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Kedarnath Tourism

A Chota Char Dham of India
State : Uttarakhand
District: Rudraprayag
Type of Tourism : Pilgrimage
Area : 3 square kilometers
Population : 479 (As per Indian census- 2001)
Altitude : 3,553 meters
Best Tourist Season : May to September
Clothing recommended : Woolen in summer, heavy woolen in winter
Languages spoken :Hindi, Garhwali and English
Telephone Code : India (01364), International (+91)
Pin Code : 246445
What to buy : Portraits, photographs and idols of the Kedarnath & Badrinath Temples and Lord Shiva & Goddess Parvati, Rudraksh Malas, Tulsi beads, crystals, Shiva lingams, Shaligrams, herbs, Shilajit, precious stones, ornamental brass work, woolen garments, local handicrafts, etc.
Food Specialties : Only vegetarian food is available at Kedarnath. Non vegetarian food and liquor is completely banned.
Local transportation : Walking, horses, ponies and dandies

About Kedarnath

Kedarnath, a peachy bantam hamlet perched amidst the snow crowned peaks of the Garhwal Himalayas close to the head of the Mandakini River at the altitude of about 3,553 meters above the sea level is one of the most sacred Hindu towns of India located in the state of Uttarakhand. An abode of Lord Shiva seated in the world famous Kedarnath Temple and aggrandized amongst the most popular and most sought after Hindu pilgrim destinations, Kedarnath happens to be one of the four sites of India’s auspicious ‘Chota Char Dham Yatra’. Christened after a pious sovereign ‘King Kedar’; the father of Devi Vrinda who ruled this terrain in Satya Yuga (the very first epoch according to Hindu mythology), the Kedarnath Temple is believed to be existing since Mahabharata era when the five Pandava brothers are said to have performed worship here. Supposed to have established by Adi Shankaracharya, Kedarnath; one of the twelve Jyotirlingams of Lord Shiva is also acclaimed as one of the 275 Paadal Petra Sthalams; highly eulogized by the Tamil Nayanars saints. Owing to its tremendously cold climatic conditions and extremely heavy snowfalls, the Kedarnath Temple is opened for the devotees only between Akshaya Tritiya (April or May) and Bhai Duj (October or November).
The temple remains closed during the winter months when the idols of Lord Shiva are carried to Ukhimath and worshipped here for about six months. Apart from the chief Kedarnath Shrine, this home of Lord Shiva is teeming with over 200 big and small Shiva temples. Furthermore, the township and its adjoining region is also studded with several holy water tanks (kunds) worshipped by the devotees for their sin cleansing power! Aside from its religious and spiritual magnitude, what attracts the tourists and nature lovers to Kedarnath is its infinite natural splendor characterized with rolling snow-white peaks of the Himalayas, the vivid Rhododendron flowers, towering alpine forests and the unperturbed ambience exuberant with scenic panoramas. Kedarnath, nestled against the imperial backdrop of the lower Himalayas is truly an idyllic destination that would absolutely mesmerize its visitors. It is certainly the paradise personified for the admirers of nature and beauty. The undulating snow carpeted landscape of this niveous province also offers challenging treks and hikes to the adventure seekers as even reaching the Kedarnath Temple calls for a steep climb of 14 kilometers. This chocolate box locus immersed in the serene pizzazz of cosmos in its full bloom is indeed an incredible Canaan materialized straight from the imagination.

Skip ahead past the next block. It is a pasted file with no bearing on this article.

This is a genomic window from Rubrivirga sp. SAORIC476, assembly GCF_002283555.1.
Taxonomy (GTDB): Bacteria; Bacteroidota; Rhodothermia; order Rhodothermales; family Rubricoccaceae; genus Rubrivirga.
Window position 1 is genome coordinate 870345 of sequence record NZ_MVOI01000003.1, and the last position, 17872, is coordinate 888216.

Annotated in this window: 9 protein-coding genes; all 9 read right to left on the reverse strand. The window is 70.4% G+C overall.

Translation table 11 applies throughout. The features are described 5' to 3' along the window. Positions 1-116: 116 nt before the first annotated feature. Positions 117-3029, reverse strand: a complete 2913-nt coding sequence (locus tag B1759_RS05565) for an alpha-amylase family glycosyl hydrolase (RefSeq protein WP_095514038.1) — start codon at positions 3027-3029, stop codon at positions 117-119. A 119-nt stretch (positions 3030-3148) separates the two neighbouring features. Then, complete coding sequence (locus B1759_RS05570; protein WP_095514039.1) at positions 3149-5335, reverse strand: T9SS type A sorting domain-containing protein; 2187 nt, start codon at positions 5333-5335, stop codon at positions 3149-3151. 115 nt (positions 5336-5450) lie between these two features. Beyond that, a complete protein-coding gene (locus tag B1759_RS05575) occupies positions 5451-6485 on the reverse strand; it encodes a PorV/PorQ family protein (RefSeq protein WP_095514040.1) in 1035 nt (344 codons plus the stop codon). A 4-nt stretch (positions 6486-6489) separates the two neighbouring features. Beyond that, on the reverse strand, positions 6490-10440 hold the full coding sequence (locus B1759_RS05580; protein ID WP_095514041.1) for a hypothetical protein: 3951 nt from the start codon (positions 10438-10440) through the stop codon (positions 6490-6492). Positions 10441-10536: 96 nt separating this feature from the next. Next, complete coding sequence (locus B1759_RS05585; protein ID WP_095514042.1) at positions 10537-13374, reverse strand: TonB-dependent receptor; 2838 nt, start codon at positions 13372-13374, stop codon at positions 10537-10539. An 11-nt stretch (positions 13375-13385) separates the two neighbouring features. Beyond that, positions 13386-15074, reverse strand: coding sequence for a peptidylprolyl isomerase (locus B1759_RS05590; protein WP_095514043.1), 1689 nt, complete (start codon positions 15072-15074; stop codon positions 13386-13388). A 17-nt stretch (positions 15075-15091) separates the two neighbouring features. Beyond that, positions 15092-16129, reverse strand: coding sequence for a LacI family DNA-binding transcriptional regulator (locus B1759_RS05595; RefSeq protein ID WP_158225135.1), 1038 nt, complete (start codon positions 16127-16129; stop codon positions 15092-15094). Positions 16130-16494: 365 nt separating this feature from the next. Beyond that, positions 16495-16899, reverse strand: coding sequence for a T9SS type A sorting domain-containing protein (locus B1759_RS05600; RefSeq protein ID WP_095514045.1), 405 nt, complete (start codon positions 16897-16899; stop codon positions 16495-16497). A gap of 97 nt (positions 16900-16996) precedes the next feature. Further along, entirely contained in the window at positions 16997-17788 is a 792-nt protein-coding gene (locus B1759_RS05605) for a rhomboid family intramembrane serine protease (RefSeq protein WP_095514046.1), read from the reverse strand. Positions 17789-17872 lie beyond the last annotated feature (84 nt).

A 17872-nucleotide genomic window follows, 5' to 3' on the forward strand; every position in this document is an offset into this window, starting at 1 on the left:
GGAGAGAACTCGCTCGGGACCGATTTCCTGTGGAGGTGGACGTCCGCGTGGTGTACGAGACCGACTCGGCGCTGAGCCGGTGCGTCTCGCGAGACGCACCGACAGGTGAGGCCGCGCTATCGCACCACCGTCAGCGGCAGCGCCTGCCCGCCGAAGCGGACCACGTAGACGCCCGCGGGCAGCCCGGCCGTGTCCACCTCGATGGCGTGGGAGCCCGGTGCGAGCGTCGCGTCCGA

Mythological Background

The mythological background of Kedarnath is dated back to the period of Mahabharata when after the great battle of Kurukshetra the Pandava brothers undertook a pilgrimage to Kashi to absolve themselves of the sin of killing their brothers and millions of other soldiers (Brahmahatya and Gotrahatya). At that time the Kashi Vishweshwara Lord Shiva was residing somewhere in the Himalayas. On discovering this fact, the Pandavas reached the Himalayas via Haridwar. As they spotted Lord Shiva from a distance, Mahadeva concealed Himself from them. On learning this, Dharmaraj Yudhishthira exclaimed that even though you have cloaked yourself because we have sinned, we will find you for sure. As Lord Kashi Vishweshwara had disappeared from here, this place came to be known as ‘Guptkashi’ (present day Rudraprayag) and grew preeminent as a blessed pilgrim destination.
From Guptkashi Pandavas continued their expedition till Gaurikund where Nakul and Sahadev saw a unique male buffalo. As Bheema chased the buffalo and hit it with his mace, the buffalo hid his face in a chasm in the earth. As Bheema started pulling the buffalo by its tail, the face went straight to Nepal (Pashupatinath) while its rear remained at Kedarnath where an incandescent Shiva Lingam emerged. Lord Shiva Himself appeared here before the Pandavas and released them from their sins. Then He also made a prophecy that henceforward He would stay there in the form of a triangular Jyotirlingam and those who would take the darshana of the Lord Kedarnath would attain eternal bliss. On learning that the buffalo whom Bheema had attacked was Lord Shiva Himself, Bheema repentantly started applying Ghee on the body of Lord Shiva. Even today the devotees offer Ghee at the triangular Shiva Lingam of Kedarnath.
It is also believed that Lord Kedarnath had also given darshana to Lord Krishna and Arjuna who were performing austerity at Haridwar in the form of Nar and Narayan.